Approved Abstracts

Cerebellar proteomic profile underling biochemical, morphological and functional impairments triggered by methylmercury long-term exposure in rats

Author(s): Bittencourt LO; Matta PP; Aragão WAB; Nascimento PC; Eiró LG; Silva MCF; Fernandes LMP; Dionizio A; Buzalaf MAR; Maia CSF; Crespo-López ME; Lima RR;
Presenter: Leonardo Oliveira Bittencourt

Methylmercury (MeHg) is a hazardous toxicant and its presence in the environment may occur by natural or anthropogenic actions, mainly due to the industrial and artisanal gold mining activities. Due to its chemical characteristics and its biogeochemical cycle, the MeHg is able to bioaccumulate and biomagnify in aquatic trophic chain. In this way, several populations are exposed to MeHg for long periods and low doses by the consumption of contaminated fish and seafood. This environmental contamination can provide risks of intoxication to riverside populations that consume local water and fish, featuring an exposure profile to low doses for a long period. The literature presents several evidences regarding MeHg neurotoxicity, however the investigation of the global proteomic profile that underlies others neurotoxic mechanisms, are scarce, especially when considering a representative exposure model. In this way, this study aimed to investigate molecular, morphological, and functional damages in the cerebellum of rats exposed to MeHg. For this, forty adult Wistar rats were divided into an exposed group, which received 0.04 mg/kg/day of MeHg, through orogastric gavage for 60 days, and a control group, which received only vehicle. After the exposure period, the motor functions were analyzed by open field test, to assess spontaneous vertical and horizontal locomotion and rotarod test, to assess balance and forced locomotion. Then, the cerebellums were collected to determinate the total mercury (Hg) content, to analyze oxidative biochemistry through the levels of malondialdehyde (MDA), nitrites and antioxidant capacity against peroxyl radicals (ACAP), and to assess the global proteomic profile by mass spectrometry (UPLC/MS), with further bioinformatic approaches using gene ontology annotations with Cytoscape software and over-representation (ORA) analysis with R programing language. In addition, the neural cell populations were evaluated by counting Punkinje cells, and by immunohistochemistry using antibodies for mature neurons, astrocytes and microglia, besides the evaluation of myelin sheath integrity, by anti- myelin basic protein (MBP) labeling and synaptic vesicles, by anti-synaptophysin (SYP). Statistical analyses were performed by Student's t-test, considering p <0.05. The proteomic statistical analysis was performed by ProteinLynx GlobalSERVER software. The results showed that long-term exposure to low doses of MeHg increase total Hg levels in cerebellar parenchyma and triggered oxidative stress by decreasing ACAP and increasing MDA and nitrite levels. Moreover, it was observed a significant decrease on Purkinje cells, mature neurons and astrocytes, while the density of microglia increased. In addition, it was observed a decrease on MBP labeling and an increase on SYP labeling. The proteomic profile showed a total of 597 proteins with different status of regulation, being 279 exclusives in the exposed or control group and 318 with status up or down-regulated. According to the ORA analysis, the proteins are involved mainly in cytoskeleton regulation, oxidative balance, synaptic signaling and energy metabolism. The behavioral assessment showed a decrease on the horizontal and vertical exploration in the exposed group compared to control, as well an increase on the number of falls. Therefore, we verified that MeHg administered at low dose for a prolonged period is associated with a neurodegenerative pattern and astrocytes density decrease, while there is an immunological response evidenced by microglial density increase. Corroborating with the functional impairments, it was observed that MeHg causes impacts on myelin sheath and increase on synaptic vesicle marker, suggesting a compromise on neuronal signaling, which drove to a poor motor performance. This study was financed in part by the Brazilian National Council for Scientific and Technological Development (CNPq).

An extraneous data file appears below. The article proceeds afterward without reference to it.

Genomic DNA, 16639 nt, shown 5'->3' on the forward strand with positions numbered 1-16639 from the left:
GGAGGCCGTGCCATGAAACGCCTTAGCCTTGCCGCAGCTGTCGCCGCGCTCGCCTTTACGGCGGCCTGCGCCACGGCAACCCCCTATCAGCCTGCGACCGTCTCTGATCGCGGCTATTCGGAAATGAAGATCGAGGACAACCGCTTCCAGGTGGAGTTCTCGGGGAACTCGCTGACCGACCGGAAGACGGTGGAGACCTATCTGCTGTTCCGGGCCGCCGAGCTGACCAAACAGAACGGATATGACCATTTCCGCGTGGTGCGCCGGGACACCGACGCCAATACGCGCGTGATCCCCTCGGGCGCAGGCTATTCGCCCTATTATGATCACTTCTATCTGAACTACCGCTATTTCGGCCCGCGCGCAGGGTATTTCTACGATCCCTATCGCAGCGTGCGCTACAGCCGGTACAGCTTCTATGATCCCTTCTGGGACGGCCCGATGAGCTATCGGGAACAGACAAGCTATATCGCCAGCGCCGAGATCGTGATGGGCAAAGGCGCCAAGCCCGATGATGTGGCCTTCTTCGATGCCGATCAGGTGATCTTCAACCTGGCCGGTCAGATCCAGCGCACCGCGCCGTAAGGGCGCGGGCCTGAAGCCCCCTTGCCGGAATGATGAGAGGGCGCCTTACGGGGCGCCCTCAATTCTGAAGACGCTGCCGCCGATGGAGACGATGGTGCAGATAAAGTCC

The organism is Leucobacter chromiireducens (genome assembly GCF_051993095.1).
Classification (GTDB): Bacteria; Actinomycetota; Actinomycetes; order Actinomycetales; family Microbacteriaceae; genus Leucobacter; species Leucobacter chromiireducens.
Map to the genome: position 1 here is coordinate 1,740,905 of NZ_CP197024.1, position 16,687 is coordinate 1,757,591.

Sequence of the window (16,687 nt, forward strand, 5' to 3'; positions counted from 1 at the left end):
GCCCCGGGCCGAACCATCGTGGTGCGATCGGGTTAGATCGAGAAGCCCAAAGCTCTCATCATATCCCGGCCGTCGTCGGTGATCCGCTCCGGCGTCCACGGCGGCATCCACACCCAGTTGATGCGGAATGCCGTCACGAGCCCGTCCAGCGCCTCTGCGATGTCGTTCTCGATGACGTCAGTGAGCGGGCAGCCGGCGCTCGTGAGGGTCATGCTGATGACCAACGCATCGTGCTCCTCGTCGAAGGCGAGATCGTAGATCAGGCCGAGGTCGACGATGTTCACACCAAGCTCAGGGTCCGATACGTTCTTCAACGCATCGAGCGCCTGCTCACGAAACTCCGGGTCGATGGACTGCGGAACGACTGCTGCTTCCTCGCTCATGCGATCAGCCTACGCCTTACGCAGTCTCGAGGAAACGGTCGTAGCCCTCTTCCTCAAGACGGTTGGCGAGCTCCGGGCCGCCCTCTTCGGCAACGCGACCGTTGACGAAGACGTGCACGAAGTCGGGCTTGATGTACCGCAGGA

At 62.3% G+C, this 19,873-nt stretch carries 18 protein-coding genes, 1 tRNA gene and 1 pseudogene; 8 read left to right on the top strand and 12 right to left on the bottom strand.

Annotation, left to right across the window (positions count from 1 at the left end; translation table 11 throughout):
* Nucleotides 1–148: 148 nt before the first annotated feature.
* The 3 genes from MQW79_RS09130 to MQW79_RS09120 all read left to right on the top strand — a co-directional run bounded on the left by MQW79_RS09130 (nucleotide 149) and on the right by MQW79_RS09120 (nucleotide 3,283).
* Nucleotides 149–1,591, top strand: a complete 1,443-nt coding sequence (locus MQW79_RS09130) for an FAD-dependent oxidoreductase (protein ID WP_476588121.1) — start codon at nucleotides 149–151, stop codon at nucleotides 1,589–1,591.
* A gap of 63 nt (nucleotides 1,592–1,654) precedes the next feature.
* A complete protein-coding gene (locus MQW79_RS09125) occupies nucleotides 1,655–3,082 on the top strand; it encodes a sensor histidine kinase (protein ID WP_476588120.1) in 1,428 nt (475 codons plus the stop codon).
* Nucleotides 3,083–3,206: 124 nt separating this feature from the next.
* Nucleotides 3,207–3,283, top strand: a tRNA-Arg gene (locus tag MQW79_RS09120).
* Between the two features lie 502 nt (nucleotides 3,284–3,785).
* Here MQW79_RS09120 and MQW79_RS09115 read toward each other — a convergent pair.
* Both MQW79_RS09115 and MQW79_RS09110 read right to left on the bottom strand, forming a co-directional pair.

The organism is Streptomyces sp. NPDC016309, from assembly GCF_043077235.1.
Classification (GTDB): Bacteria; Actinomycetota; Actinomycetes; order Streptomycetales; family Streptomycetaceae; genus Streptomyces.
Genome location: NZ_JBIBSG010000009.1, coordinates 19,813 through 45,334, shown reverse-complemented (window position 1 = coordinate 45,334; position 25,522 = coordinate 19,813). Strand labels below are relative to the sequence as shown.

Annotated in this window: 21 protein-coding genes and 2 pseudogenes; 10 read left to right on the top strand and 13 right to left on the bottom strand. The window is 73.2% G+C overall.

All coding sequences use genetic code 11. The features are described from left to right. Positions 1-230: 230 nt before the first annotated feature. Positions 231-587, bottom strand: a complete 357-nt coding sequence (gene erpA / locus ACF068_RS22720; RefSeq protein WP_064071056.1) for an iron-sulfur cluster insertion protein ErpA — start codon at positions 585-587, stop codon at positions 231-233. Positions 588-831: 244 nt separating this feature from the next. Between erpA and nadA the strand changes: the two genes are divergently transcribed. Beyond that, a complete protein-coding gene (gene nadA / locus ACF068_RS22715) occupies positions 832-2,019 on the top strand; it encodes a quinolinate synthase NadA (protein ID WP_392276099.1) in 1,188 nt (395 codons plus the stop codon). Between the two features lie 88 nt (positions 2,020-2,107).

Keywords: Methylmercury; Myelin sheath; Synaptophysin




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